There are three kinds of businesses: those who have survived a crisis, those who were defeated by a crisis, and those who haven’t experienced a crisis yet.
More likely than not, you fall into either the first or third category, so here are some lessons and learnings to keep you from falling prey to the same traps that defeated other companies when a crisis reared its head.
First, gather as much information as possible and calmly review the facts — just the facts. It’s easy to lose your professional cool in a crisis, but the most important rule is also the most difficult to learn: don’t panic. Panic clouds the mind and provokes hasty decisions — or worse, no decisions.
Fact-gathering is an important component of responding to a crisis of any measure. Ask yourself what the extent of public damage is to your brand. This can range from gauging conversational capital on social media networks like Twitter and Facebook to taking inventory of news pieces, articles, blogs or other media coverage to changes in stock price. Conduct an internal review and comb for details that haven’t come to light so you can determine what the cause of the crisis was.
Second, once you have gathered information, it’s time to establish a plan for damage control. After you identify what the problem is and the extent of its ramifications, identify what action steps you can take to address the problem constructively.
Were there multiple contributing factors to the crisis, and have you examined all of the possible consequences? If your crisis is only beginning to gain steam, you need to broadly consider the trajectory of the next few days, or weeks, and get in front of future potential backlash.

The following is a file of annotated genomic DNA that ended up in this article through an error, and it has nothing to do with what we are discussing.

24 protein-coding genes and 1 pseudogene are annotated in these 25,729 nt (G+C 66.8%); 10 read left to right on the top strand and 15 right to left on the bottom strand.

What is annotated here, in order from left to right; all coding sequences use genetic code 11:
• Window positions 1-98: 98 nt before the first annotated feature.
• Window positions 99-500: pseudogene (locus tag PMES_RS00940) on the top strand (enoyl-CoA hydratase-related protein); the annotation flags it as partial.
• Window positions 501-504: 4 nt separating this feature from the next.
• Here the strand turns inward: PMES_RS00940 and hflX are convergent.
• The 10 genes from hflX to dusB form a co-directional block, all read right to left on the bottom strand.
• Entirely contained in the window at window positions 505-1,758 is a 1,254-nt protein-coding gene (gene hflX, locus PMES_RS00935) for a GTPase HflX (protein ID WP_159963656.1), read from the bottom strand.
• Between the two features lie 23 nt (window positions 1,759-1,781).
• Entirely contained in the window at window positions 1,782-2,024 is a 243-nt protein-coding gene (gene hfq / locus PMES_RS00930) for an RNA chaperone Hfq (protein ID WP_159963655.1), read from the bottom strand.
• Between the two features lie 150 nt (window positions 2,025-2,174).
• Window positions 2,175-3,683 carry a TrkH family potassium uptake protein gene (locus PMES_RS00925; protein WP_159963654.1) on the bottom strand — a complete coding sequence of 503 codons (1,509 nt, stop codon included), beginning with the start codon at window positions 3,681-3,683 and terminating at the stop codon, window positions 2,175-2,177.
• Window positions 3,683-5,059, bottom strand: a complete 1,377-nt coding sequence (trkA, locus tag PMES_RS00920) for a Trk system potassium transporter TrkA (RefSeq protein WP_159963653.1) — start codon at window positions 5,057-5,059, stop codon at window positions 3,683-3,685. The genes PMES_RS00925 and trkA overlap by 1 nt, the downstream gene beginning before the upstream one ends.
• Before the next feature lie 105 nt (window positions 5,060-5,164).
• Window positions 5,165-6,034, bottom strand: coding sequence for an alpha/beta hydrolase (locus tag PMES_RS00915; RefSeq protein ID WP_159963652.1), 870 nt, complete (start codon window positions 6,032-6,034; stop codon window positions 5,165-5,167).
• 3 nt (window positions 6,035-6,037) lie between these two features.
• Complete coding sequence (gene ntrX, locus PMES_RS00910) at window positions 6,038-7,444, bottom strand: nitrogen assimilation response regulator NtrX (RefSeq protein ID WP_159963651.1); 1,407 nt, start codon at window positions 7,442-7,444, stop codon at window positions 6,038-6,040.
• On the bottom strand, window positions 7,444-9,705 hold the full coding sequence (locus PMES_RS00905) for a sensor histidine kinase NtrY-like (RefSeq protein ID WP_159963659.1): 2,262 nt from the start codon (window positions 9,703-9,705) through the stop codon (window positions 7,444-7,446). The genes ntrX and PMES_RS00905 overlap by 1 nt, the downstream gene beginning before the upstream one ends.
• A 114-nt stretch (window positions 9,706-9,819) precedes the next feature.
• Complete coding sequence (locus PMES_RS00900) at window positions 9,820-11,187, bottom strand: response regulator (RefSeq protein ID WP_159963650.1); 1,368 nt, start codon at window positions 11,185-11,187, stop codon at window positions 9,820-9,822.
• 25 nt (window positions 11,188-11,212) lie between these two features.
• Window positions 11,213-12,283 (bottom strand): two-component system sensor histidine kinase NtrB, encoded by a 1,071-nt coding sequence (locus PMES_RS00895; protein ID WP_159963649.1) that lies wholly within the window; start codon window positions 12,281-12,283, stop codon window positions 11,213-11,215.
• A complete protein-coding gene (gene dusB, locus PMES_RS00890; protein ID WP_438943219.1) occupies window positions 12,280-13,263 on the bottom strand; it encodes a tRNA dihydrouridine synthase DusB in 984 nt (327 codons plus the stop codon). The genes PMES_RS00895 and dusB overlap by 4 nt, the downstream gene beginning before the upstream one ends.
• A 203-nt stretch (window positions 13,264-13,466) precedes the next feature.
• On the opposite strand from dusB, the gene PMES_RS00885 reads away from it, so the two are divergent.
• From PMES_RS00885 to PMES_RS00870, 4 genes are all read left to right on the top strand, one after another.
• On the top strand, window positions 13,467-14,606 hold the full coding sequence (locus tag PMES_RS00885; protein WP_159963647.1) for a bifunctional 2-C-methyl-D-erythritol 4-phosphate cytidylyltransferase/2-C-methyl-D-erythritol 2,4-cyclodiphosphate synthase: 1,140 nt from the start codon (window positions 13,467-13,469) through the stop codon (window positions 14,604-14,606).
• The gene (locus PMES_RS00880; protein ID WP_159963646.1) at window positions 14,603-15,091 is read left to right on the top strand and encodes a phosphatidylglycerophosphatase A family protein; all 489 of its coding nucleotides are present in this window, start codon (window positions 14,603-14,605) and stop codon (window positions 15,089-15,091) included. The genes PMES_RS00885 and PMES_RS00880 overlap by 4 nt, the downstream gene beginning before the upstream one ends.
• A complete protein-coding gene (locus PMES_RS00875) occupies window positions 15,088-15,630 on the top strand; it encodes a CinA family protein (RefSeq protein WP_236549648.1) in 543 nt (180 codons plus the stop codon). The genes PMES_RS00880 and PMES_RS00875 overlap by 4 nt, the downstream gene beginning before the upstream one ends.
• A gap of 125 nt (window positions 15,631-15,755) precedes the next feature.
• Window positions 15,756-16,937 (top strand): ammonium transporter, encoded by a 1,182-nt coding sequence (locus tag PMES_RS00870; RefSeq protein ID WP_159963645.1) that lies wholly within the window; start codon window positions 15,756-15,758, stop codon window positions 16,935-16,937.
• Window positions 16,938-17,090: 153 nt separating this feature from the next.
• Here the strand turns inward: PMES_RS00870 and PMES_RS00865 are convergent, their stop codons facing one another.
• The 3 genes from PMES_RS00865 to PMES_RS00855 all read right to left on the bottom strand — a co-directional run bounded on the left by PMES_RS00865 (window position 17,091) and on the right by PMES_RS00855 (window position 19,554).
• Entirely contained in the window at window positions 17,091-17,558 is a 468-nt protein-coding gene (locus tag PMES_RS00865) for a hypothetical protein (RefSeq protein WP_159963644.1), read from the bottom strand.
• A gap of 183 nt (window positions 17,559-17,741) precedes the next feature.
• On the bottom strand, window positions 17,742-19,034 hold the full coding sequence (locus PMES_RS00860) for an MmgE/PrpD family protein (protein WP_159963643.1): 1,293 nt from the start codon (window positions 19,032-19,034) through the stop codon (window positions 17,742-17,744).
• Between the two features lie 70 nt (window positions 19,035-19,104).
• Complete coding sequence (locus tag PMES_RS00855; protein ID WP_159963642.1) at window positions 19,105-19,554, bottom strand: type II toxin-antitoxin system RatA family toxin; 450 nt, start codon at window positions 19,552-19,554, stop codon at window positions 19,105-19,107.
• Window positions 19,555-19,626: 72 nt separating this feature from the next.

Third, put your plan into action. Ask yourself: what are your options for responding to public concern, and do you have shareholders to report to? Is it something that can be solved through customer service, a public statement, or a press conference? Do you need to conduct an internal investigation? If possible, it’s wise to consult with a professional crisis communication or crisis management specialist who has experience in your industry or with your particular problem. Again, one of the worst things you can do is do nothing.
Now that you are empowered with the critical first steps following a business crisis, let’s review a few things you should never do:
- Don’t try to handle the crisis by yourself. No matter how embarrassing the crisis might be, engage a professional, but more importantly than that, engage your team. If you’re not sure what action to take, call a meeting with your key team members and discuss the issue.
- Don’t do nothing. It bears mentioning again: nothing is the worst possible thing that you can do following a crisis, or particularly when you can see a crisis coming on the horizon.
- Don’t wait for everyone to agree on a single course of action. Consensus can be a powerful tool, but it can also be the undoing of a timely reaction; that’s why ships have one captain, not two. While you are wise to involve others in the process of managing a crisis, you’re wiser to go to them for input, not a decision.
Finally, remember that the best way to handle a business crisis is to plan for one in advance. If your business manufactures consumer products, you should have contingency plans in the event of a factory accident, a product recall, and other potential crises.
Establishing a crisis response team within your staff (or, perhaps, identifying a crisis response team member in each department, depending on the size and infrastructure of your organization) and pre-planning for potential obstacles can save you a lot of stress — and time — in the event of a real crisis.
If you haven’t experienced a crisis and don’t know what to expect, get these team members together and identify possible scenarios for seven to ten possible crises and create maps for what kind of action to take and messages of significance; quotes from upper management and statistics can be powerful sound-bites in the midst of a crisis, particularly if you are dealing with the public.